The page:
Extremely Loud and Incredibly Close

Stephen Daldry take on Jonathan Safran Foer’s novel Extremely Loud and Incredibly Close is an extremely laboured and incredibly contrived melodrama that follows a young boy’s struggle to make sense of his father’s death in the September 11th attacks on the World Trade Centre. Insufferably saccharine and sanctimonious for its entire two and a half hour running time, Daldry’s literary adaptation aims high, which only gives it further to fall.

“The worst day” is how twelve year old Oskar Schell (newcomer Thomas Horn) repeatedly refers to 9/11, the day his jeweller father Thomas (Tom Hanks) died in one of the twin towers while there for a business meeting. As seen in generous flashbacks, Oskar and his father had a close relationship, with the older Schell concocting all manner of intellectual games for his young son who, it is hinted, has Asperger’s Syndrome. Socially awkward Oskar is bright and inquisitive but suffers from a mass of private fears and phobias, made even more pronounced by his father’s death. His mother (Sandra Bullock) is a busy office worker and played no part in bringing the youngster out of his shell, a distance that has grown since her husband’s death. On that fateful day, young Oskar had returned to the family’s empty apartment where he listened to six increasingly agitated messages from his father on the answering machine. He swapped the machine for a duplicate and used the tape as the centrepiece of a shrine he has constructed to his father in a cupboard, where he listens to his dead father’s voice over and over, looking to make sense of what happened. His mother knows nothing about it.

A year after the tragedy, Oskar finds a mysterious key in an envelope with the word “black” written on it. Seeing this as another clue in the games his father would play, Oskar takes it upon himself to find the lock that the key will open. He determines that “black” is a surname and decides to visit (on foot, as he is afraid of the subway) every one of the hundreds of people with that name in the New York phone book. This leads to a lengthy quest across each of the five boroughs as he visits a wide spread of likely stereotypes, looking for the message he is sure his father has left him. So beings a seemingly impossible task as Daldry’s trailing camera follows the youngster as he knocks on doors, talking to strangers, with only an elderly mute man known as The Renter (Max von Sydow) for company. The Renter – who has the words Yes and No tattooed on his hands - has a secret too, even if it is one that would not require an endless urban hike to uncover.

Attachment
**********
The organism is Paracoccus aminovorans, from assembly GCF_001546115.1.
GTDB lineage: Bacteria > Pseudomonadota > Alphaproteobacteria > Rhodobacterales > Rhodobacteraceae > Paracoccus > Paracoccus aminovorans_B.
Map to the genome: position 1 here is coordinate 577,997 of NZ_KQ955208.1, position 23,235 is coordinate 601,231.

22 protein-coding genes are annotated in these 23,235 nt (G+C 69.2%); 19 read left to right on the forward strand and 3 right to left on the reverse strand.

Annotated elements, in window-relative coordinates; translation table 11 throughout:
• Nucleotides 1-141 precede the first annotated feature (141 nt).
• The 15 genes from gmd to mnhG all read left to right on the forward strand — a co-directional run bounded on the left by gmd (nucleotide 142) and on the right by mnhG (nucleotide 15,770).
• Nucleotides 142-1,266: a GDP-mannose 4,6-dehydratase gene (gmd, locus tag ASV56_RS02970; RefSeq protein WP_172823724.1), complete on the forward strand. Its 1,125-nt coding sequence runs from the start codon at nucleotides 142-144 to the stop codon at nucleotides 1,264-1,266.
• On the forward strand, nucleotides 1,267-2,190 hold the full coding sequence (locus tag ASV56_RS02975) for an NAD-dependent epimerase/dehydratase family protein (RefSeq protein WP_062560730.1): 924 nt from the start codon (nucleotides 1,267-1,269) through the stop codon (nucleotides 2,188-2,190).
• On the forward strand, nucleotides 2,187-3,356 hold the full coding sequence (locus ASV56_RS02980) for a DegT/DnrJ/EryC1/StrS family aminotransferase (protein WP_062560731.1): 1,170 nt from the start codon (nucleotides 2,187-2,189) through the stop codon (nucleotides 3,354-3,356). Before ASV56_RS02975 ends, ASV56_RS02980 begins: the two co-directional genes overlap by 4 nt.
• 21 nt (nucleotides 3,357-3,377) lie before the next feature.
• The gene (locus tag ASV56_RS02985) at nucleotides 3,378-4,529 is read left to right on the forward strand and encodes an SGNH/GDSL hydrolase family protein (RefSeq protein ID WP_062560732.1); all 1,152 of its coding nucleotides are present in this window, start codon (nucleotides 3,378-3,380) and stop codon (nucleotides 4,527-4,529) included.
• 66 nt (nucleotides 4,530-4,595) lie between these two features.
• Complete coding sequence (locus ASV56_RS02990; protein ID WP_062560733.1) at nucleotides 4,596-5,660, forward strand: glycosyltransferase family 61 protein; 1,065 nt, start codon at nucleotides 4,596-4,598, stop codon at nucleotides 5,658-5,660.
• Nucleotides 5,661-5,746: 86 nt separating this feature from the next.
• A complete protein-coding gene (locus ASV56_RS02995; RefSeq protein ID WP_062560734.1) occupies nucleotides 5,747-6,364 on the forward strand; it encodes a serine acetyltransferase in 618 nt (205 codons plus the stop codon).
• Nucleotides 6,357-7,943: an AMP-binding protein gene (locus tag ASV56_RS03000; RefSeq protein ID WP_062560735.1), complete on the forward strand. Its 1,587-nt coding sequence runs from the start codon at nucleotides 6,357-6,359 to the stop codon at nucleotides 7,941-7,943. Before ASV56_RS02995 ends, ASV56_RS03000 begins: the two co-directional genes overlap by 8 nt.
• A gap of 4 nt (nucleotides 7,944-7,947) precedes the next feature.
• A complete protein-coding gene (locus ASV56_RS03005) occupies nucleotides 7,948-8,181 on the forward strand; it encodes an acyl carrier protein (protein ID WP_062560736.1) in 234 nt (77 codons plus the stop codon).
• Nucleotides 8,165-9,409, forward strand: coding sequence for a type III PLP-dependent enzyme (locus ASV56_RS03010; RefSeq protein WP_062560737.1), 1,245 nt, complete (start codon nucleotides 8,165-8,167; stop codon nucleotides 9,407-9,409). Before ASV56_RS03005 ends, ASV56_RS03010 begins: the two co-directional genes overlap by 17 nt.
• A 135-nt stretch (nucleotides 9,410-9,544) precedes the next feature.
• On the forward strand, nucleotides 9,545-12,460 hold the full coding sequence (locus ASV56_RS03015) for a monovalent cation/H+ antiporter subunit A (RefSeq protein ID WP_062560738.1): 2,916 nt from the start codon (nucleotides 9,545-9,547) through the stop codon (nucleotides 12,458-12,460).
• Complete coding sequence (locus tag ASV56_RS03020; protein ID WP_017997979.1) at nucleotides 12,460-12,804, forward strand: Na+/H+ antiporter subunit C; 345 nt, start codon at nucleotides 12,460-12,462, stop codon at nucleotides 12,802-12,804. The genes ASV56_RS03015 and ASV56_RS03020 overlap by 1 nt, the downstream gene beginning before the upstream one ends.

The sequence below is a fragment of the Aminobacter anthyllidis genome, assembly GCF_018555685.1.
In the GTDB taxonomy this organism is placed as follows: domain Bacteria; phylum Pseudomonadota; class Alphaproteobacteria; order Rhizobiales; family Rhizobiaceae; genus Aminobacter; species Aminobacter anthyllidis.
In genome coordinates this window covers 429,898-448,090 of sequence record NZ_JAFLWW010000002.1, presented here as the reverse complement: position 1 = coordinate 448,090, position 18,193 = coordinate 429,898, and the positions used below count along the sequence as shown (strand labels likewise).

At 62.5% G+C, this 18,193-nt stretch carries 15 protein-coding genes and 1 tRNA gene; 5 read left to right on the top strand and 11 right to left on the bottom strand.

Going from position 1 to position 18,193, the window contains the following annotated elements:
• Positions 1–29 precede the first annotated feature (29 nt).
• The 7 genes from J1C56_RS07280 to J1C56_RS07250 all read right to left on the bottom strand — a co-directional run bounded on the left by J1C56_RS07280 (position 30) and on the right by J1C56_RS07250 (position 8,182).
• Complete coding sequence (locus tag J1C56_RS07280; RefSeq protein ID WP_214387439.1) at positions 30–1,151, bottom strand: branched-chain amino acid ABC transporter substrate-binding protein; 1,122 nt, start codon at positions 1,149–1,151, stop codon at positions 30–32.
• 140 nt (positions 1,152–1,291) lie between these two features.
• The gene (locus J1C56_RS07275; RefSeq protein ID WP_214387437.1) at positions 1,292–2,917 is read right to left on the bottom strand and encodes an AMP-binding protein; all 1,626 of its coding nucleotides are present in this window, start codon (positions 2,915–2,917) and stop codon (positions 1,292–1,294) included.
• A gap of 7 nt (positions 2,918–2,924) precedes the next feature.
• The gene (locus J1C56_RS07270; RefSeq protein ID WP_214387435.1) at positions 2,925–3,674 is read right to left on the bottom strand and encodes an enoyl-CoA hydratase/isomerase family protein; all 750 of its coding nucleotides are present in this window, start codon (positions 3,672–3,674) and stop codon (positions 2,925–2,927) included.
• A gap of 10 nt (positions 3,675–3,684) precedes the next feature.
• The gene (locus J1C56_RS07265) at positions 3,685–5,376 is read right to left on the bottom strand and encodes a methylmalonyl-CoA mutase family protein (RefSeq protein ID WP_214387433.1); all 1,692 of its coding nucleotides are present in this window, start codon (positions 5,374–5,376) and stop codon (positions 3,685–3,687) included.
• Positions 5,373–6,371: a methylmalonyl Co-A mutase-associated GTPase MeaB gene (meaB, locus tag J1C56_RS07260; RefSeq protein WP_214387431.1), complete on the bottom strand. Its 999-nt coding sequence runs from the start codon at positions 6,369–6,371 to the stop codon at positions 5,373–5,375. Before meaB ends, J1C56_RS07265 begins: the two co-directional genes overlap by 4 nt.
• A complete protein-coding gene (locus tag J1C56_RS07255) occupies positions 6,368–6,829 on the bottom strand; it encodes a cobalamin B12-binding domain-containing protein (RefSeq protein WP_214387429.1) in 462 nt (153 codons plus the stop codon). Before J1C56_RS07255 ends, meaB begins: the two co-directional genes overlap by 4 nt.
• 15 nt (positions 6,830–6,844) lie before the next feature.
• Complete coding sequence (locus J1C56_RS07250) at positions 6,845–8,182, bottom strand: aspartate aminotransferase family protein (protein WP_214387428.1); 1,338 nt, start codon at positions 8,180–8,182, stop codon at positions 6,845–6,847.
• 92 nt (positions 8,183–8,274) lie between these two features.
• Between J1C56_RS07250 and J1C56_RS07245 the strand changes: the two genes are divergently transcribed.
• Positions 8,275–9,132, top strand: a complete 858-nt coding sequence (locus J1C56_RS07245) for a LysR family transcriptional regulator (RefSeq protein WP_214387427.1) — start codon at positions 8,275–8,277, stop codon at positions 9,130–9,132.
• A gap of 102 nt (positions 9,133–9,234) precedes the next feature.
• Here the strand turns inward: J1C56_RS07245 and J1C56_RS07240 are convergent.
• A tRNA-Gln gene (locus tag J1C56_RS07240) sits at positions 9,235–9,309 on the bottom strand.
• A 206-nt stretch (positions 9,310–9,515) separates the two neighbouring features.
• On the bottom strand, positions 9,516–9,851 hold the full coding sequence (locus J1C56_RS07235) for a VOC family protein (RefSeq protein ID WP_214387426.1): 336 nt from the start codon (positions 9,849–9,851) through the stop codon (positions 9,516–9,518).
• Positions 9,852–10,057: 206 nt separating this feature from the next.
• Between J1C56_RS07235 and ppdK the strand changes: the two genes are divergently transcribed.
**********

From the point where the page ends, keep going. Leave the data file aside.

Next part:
As he was written in Foer’s novel, the workings of Oskar’s mind were absorbed at the pace of the reader. On screen, there is no respite from his shrill, mile-a-minute voice-over, his incessant activity, his deadening precocity. If Oskar wasn’t insufferable enough, Daldry makes him carry a tambourine around the place as a kind of musical security blanket, which might well be comforting for the youngster, but set my teeth on edge. Horn is in almost every frame of the film, constantly throwing out references to his phobias and whimsical trivia. “If the sun were to explode, you wouldn’t even know about it for eight minutes”. Daldry’s film is one that would make you think eight minutes is not such a very long time to embrace oblivion.

Because of the enormity of the tragedy of 9/11, Daldry and his producers might expect their film to be greeted with hushed reverence and dabbed eyes. But a bad film is a bad film, regardless of what real-life events inspired it: had Oskar’s father died in a train crash, the boy’s grief would not have been any less. To extract meaningful drama out of mass tragedy requires skill, judgement and sensitivity, rather than co-opting the iconography of the event for gimmicky reconstructions, sentimental artifice and unmerited uplift.

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